In these early weeks of “ordinary” time we are increasingly introduced to Jesus and to the beginnings of his public ministry. In Matthew’s Gospel today we hear described how Jesus began his public ministry in the wake of the arrest of John the Baptist. And Matthew tells us three things regarding this ministry of Jesus:** it’s Context, its Content, and it’s call.** Let’s look at each in turn.
1. CONTEXT of Jesus Ministry - The text says, When Jesus heard that John had been arrested, he withdrew to Galilee. He left Nazareth and went to live in Capernaum by the sea, in the region of Zebulun and Naphtali, that what had been said through Isaiah the prophet might be fulfilled: Land of Zebulun and land of Naphtali, the way to the sea, beyond the Jordan, Galilee of the Gentiles, the people who sit in darkness have seen a great light, on those dwelling in a land overshadowed by death light has arisen.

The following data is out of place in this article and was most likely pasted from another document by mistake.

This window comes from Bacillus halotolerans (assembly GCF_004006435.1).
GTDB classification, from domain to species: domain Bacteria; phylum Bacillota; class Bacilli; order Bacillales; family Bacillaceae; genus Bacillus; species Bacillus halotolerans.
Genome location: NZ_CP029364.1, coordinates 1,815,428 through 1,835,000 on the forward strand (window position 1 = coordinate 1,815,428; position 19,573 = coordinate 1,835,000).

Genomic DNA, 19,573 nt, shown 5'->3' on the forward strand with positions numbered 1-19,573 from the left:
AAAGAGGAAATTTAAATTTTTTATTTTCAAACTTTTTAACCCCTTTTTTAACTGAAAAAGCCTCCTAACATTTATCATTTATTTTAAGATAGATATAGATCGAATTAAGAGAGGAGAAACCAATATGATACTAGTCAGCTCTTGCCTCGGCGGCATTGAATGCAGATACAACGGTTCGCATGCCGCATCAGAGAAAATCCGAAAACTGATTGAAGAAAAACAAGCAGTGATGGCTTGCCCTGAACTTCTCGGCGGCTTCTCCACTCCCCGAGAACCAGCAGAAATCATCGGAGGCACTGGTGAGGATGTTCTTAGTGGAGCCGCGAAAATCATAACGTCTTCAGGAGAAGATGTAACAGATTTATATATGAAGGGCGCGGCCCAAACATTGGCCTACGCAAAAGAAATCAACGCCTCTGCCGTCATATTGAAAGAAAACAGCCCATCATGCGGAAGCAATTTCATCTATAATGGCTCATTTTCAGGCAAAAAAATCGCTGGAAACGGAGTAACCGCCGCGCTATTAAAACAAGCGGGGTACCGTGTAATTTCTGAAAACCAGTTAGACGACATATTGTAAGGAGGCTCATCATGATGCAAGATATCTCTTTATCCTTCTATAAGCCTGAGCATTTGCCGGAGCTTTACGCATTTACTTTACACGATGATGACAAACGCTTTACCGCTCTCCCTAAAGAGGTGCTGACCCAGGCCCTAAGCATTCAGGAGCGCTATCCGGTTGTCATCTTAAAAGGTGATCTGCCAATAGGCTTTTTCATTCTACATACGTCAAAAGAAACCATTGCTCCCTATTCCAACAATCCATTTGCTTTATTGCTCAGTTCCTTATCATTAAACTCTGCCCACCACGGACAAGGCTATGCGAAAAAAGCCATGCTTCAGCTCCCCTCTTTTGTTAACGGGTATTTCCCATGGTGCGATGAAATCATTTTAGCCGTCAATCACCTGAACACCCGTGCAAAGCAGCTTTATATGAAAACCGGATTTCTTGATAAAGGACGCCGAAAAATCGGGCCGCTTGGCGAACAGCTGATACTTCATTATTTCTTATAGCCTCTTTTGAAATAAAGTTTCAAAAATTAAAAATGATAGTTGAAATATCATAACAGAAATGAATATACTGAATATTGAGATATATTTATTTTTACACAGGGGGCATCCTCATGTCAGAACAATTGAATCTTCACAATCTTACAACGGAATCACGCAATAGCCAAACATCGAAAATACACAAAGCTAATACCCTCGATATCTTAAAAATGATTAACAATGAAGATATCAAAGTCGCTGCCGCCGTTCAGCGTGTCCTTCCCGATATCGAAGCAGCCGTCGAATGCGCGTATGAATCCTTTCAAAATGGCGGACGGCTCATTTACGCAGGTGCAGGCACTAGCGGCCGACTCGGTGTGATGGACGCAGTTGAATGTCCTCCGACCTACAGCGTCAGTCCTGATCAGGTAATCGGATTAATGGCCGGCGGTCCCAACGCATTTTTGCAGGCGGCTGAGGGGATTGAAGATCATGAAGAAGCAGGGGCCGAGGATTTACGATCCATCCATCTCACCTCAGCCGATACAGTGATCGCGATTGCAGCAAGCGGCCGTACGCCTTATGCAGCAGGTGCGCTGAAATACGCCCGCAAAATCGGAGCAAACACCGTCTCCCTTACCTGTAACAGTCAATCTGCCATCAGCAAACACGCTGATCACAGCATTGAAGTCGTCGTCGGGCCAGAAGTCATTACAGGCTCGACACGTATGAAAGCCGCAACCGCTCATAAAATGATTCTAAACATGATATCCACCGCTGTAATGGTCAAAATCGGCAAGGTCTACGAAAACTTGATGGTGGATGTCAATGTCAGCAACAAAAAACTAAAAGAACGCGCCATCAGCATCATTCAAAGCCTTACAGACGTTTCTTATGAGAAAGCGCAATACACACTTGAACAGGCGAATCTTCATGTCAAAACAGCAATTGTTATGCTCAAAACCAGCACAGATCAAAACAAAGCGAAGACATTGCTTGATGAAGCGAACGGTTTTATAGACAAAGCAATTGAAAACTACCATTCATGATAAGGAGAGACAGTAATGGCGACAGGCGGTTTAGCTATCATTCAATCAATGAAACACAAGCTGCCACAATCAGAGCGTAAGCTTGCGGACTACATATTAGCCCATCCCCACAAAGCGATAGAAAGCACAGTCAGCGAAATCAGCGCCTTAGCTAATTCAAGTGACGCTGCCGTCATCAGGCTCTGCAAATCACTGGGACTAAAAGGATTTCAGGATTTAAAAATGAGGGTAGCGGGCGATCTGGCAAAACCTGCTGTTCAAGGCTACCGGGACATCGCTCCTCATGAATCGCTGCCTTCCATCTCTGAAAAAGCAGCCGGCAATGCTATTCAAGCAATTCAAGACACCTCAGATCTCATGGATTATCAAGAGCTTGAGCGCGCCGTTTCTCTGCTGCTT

The relocation of Jesus northward from Judea up to Galilee tells us some important truths. First, it tells us of the hostility of the southern regions to the message of John the Baptist and Jesus. The area in and around Judea which included, principally, Jerusalem was controlled by a sort of religious ruling class (the Sadducees especially, and to a lesser extent the Pharisees). Since they were in strong but often controverted leadership in these areas, they were far less open to ideas which in any way threatened their leadership or questioned the rituals related to the Temple. As we know, Jesus did not come to abolish the Law but he did come to fulfill it and this was threatening to those tied to the current status quo, most of whom did not distinguish fulfillment from abolition, and saw only threat. Further, the Herodian dynasty was also threatening especially in the south and had arrested John the Baptist.
Jesus thus, moves north to more fertile territory to begin his public ministry. The Jewish people in Galilee were less hostile. In fact the people of Jerusalem often looked down upon them for their more simple, agrarian ways and “rural accent.” But here was more fertile ground for Jesus to begin.